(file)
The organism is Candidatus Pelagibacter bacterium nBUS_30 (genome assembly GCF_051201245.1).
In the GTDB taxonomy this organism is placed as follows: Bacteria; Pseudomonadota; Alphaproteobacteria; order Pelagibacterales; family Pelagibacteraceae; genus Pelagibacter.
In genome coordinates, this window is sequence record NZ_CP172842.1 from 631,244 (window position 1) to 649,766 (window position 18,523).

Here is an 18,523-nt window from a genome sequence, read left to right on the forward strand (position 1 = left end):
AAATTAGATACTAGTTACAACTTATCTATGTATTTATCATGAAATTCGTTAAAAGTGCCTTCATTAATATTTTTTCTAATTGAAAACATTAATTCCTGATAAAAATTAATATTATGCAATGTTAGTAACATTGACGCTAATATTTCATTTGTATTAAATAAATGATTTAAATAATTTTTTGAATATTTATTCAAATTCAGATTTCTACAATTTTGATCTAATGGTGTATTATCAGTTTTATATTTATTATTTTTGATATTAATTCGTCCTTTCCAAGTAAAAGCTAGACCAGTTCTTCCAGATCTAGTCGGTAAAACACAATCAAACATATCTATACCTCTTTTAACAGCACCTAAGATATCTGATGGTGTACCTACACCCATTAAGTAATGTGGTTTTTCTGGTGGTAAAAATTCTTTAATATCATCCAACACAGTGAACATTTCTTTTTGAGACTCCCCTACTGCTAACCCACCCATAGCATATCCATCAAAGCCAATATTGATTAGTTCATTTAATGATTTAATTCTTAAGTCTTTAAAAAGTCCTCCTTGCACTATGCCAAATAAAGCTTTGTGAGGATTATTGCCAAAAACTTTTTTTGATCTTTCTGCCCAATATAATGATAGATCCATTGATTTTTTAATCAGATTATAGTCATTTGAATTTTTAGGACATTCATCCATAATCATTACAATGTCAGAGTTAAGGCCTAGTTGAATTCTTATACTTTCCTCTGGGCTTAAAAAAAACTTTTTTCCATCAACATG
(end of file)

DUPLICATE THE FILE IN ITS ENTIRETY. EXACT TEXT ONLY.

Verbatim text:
The organism is Candidatus Pelagibacter bacterium nBUS_30 (genome assembly GCF_051201245.1).
In the GTDB taxonomy this organism is placed as follows: Bacteria; Pseudomonadota; Alphaproteobacteria; order Pelagibacterales; family Pelagibacteraceae; genus Pelagibacter.
In genome coordinates, this window is sequence record NZ_CP172842.1 from 631,244 (window position 1) to 649,766 (window position 18,523).

Here is an 18,523-nt window from a genome sequence, read left to right on the forward strand (position 1 = left end):
AAATTAGATACTAGTTACAACTTATCTATGTATTTATCATGAAATTCGTTAAAAGTGCCTTCATTAATATTTTTTCTAATTGAAAACATTAATTCCTGATAAAAATTAATATTATGCAATGTTAGTAACATTGACGCTAATATTTCATTTGTATTAAATAAATGATTTAAATAATTTTTTGAATATTTATTCAAATTCAGATTTCTACAATTTTGATCTAATGGTGTATTATCAGTTTTATATTTATTATTTTTGATATTAATTCGTCCTTTCCAAGTAAAAGCTAGACCAGTTCTTCCAGATCTAGTCGGTAAAACACAATCAAACATATCTATACCTCTTTTAACAGCACCTAAGATATCTGATGGTGTACCTACACCCATTAAGTAATGTGGTTTTTCTGGTGGTAAAAATTCTTTAATATCATCCAACACAGTGAACATTTCTTTTTGAGACTCCCCTACTGCTAACCCACCCATAGCATATCCATCAAAGCCAATATTGATTAGTTCATTTAATGATTTAATTCTTAAGTCTTTAAAAAGTCCTCCTTGCACTATGCCAAATAAAGCTTTGTGAGGATTATTGCCAAAAACTTTTTTTGATCTTTCTGCCCAATATAATGATAGATCCATTGATTTTTTAATCAGATTATAGTCATTTGAATTTTTAGGACATTCATCCATAATCATTACAATGTCAGAGTTAAGGCCTAGTTGAATTCTTATACTTTCCTCTGGGCTTAAAAAAAACTTTTTTCCATCAACATG